The director of a top Russian research institute arrested for treason along with two other experts in hypersonic missile technology is accused of passing secrets to China, two people familiar with the matter told Reuters.
According to them, Alexander Shiplyuk, director of the Siberian Khristianovich Institute of Theoretical and Applied Mechanics (ITAM), is suspected of having handed over classified materials during a scientific conference in China in 2017.
According to their reports, Shiplyuk, 56, claims he is innocent. He points out that the information in question was unclassified and freely available on the Internet.
The nature of the charges against the ITAM director, who was arrested in August last year, had not previously been disclosed.
Shiplyuk is the latest in a string of Russian scientists arrested in recent years for passing secrets to Beijing.
Amid Moscow’s war on Ukraine, Russia’s parliament voted last month to increase the maximum sentence for high treason from 20 years to life in prison. On Tuesday, the head of the security committee of Russia’s lower house of parliament said that between 2017 and 2022, 48 Russians had been convicted of treason.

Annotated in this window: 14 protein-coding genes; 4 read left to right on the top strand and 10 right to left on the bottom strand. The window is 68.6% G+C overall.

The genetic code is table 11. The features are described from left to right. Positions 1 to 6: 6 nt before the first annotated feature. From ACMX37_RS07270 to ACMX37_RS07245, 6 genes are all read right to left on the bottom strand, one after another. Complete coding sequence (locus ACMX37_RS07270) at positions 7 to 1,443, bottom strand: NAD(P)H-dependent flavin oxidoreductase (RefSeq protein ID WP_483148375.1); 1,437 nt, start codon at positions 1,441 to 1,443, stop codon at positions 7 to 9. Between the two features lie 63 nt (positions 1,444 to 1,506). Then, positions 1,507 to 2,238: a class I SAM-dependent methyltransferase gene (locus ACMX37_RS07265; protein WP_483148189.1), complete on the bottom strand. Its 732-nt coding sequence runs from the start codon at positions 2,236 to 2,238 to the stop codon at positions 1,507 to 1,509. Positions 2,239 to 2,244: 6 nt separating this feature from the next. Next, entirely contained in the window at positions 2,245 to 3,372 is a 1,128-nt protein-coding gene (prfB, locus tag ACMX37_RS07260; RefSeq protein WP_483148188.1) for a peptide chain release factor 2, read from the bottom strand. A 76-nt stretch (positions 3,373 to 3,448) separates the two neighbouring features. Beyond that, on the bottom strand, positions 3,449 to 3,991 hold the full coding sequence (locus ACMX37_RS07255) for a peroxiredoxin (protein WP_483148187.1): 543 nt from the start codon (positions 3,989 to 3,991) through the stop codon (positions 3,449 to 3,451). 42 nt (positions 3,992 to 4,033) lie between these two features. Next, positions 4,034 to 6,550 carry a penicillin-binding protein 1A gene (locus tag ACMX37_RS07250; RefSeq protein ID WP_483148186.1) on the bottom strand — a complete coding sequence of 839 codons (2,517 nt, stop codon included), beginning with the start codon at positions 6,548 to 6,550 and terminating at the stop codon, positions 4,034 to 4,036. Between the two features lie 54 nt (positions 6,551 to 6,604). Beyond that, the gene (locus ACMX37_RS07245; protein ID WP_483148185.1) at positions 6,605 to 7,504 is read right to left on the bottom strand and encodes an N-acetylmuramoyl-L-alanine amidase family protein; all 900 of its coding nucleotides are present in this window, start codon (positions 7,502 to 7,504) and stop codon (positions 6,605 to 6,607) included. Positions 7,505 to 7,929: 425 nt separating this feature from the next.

Last year, laser technology specialist Dmitry Kolker was arrested in Siberia for treason, but died of cancer two days later. Last week, his lawyer Alexander Fedulov told Reuters that Kolker had been accused of passing secrets to China. The scientist’s family denies these accusations.
Alexander Lukanin, a scientist from Tomsk, was arrested in 2020 on suspicion of passing secrets to Beijing, Russian news agency TASS reported at the time. Last year he was sentenced to seven and a half years in prison.
Valery Mitko, a scientist who headed the Academy of Arctic Sciences in St. Petersburg, was also accused in 2020 of passing secrets to China, where he regularly traveled to give lectures, TASS reported. ‘era. Mitko died two years later at the age of 81 while under house arrest.
The cases of Shiplyuk and his two ITAM colleagues, Anatoly Maslov and Valery Zvegintsev, are top secret and will be considered behind closed doors. Hearings in the Maslov case, the first of three arrested in June last year, were due to take place in St Petersburg on Wednesday.
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